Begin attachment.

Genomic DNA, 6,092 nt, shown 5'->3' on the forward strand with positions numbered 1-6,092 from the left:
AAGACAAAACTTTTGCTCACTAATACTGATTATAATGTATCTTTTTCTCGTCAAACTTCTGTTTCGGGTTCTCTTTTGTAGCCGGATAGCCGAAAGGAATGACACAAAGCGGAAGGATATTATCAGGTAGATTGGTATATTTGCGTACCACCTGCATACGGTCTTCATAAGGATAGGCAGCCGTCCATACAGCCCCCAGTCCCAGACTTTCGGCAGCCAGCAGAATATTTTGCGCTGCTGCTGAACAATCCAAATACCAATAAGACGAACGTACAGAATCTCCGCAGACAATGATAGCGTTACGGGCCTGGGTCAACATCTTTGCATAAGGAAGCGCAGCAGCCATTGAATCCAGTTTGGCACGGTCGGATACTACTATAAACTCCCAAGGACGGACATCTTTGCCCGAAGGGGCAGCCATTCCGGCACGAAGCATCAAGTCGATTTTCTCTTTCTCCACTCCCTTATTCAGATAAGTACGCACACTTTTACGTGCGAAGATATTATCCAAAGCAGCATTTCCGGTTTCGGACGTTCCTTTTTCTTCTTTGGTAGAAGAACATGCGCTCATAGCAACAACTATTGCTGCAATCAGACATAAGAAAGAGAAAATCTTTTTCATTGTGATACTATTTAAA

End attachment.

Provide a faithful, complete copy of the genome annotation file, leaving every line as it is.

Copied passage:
Genomic DNA, 6,092 nt, shown 5'->3' on the forward strand with positions numbered 1-6,092 from the left:
AAGACAAAACTTTTGCTCACTAATACTGATTATAATGTATCTTTTTCTCGTCAAACTTCTGTTTCGGGTTCTCTTTTGTAGCCGGATAGCCGAAAGGAATGACACAAAGCGGAAGGATATTATCAGGTAGATTGGTATATTTGCGTACCACCTGCATACGGTCTTCATAAGGATAGGCAGCCGTCCATACAGCCCCCAGTCCCAGACTTTCGGCAGCCAGCAGAATATTTTGCGCTGCTGCTGAACAATCCAAATACCAATAAGACGAACGTACAGAATCTCCGCAGACAATGATAGCGTTACGGGCCTGGGTCAACATCTTTGCATAAGGAAGCGCAGCAGCCATTGAATCCAGTTTGGCACGGTCGGATACTACTATAAACTCCCAAGGACGGACATCTTTGCCCGAAGGGGCAGCCATTCCGGCACGAAGCATCAAGTCGATTTTCTCTTTCTCCACTCCCTTATTCAGATAAGTACGCACACTTTTACGTGCGAAGATATTATCCAAAGCAGCATTTCCGGTTTCGGACGTTCCTTTTTCTTCTTTGGTAGAAGAACATGCGCTCATAGCAACAACTATTGCTGCAATCAGACATAAGAAAGAGAAAATCTTTTTCATTGTGATACTATTTAAA